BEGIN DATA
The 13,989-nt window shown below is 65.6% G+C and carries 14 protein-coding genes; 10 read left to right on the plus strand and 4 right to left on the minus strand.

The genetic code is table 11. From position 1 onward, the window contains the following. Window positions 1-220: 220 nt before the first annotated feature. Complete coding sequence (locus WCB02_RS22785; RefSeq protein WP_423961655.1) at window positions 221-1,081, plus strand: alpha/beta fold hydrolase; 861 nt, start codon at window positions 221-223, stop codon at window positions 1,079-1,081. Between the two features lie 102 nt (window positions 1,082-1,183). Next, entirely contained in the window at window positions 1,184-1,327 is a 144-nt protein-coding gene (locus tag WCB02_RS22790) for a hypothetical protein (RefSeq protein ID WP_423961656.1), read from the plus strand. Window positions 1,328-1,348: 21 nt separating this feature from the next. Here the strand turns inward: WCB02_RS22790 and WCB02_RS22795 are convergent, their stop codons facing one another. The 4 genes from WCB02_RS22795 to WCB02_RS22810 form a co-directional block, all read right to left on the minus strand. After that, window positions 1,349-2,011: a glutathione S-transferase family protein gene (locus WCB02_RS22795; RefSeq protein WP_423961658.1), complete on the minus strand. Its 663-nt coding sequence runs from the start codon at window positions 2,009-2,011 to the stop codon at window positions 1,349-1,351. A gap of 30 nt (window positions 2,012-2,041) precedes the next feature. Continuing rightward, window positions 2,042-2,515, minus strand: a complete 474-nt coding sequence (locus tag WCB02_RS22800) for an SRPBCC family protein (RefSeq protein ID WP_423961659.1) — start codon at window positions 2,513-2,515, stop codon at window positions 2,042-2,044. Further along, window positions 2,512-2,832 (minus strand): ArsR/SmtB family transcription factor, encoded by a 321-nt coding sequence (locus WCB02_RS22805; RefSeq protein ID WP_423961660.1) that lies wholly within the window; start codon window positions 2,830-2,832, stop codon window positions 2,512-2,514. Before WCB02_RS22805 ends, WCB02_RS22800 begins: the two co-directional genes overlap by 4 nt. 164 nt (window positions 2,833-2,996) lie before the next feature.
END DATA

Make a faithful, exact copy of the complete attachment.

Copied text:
The 13,989-nt window shown below is 65.6% G+C and carries 14 protein-coding genes; 10 read left to right on the plus strand and 4 right to left on the minus strand.

The genetic code is table 11. From position 1 onward, the window contains the following. Window positions 1-220: 220 nt before the first annotated feature. Complete coding sequence (locus WCB02_RS22785; RefSeq protein WP_423961655.1) at window positions 221-1,081, plus strand: alpha/beta fold hydrolase; 861 nt, start codon at window positions 221-223, stop codon at window positions 1,079-1,081. Between the two features lie 102 nt (window positions 1,082-1,183). Next, entirely contained in the window at window positions 1,184-1,327 is a 144-nt protein-coding gene (locus tag WCB02_RS22790) for a hypothetical protein (RefSeq protein ID WP_423961656.1), read from the plus strand. Window positions 1,328-1,348: 21 nt separating this feature from the next. Here the strand turns inward: WCB02_RS22790 and WCB02_RS22795 are convergent, their stop codons facing one another. The 4 genes from WCB02_RS22795 to WCB02_RS22810 form a co-directional block, all read right to left on the minus strand. After that, window positions 1,349-2,011: a glutathione S-transferase family protein gene (locus WCB02_RS22795; RefSeq protein WP_423961658.1), complete on the minus strand. Its 663-nt coding sequence runs from the start codon at window positions 2,009-2,011 to the stop codon at window positions 1,349-1,351. A gap of 30 nt (window positions 2,012-2,041) precedes the next feature. Continuing rightward, window positions 2,042-2,515, minus strand: a complete 474-nt coding sequence (locus tag WCB02_RS22800) for an SRPBCC family protein (RefSeq protein ID WP_423961659.1) — start codon at window positions 2,513-2,515, stop codon at window positions 2,042-2,044. Further along, window positions 2,512-2,832 (minus strand): ArsR/SmtB family transcription factor, encoded by a 321-nt coding sequence (locus WCB02_RS22805; RefSeq protein ID WP_423961660.1) that lies wholly within the window; start codon window positions 2,830-2,832, stop codon window positions 2,512-2,514. Before WCB02_RS22805 ends, WCB02_RS22800 begins: the two co-directional genes overlap by 4 nt. 164 nt (window positions 2,833-2,996) lie before the next feature.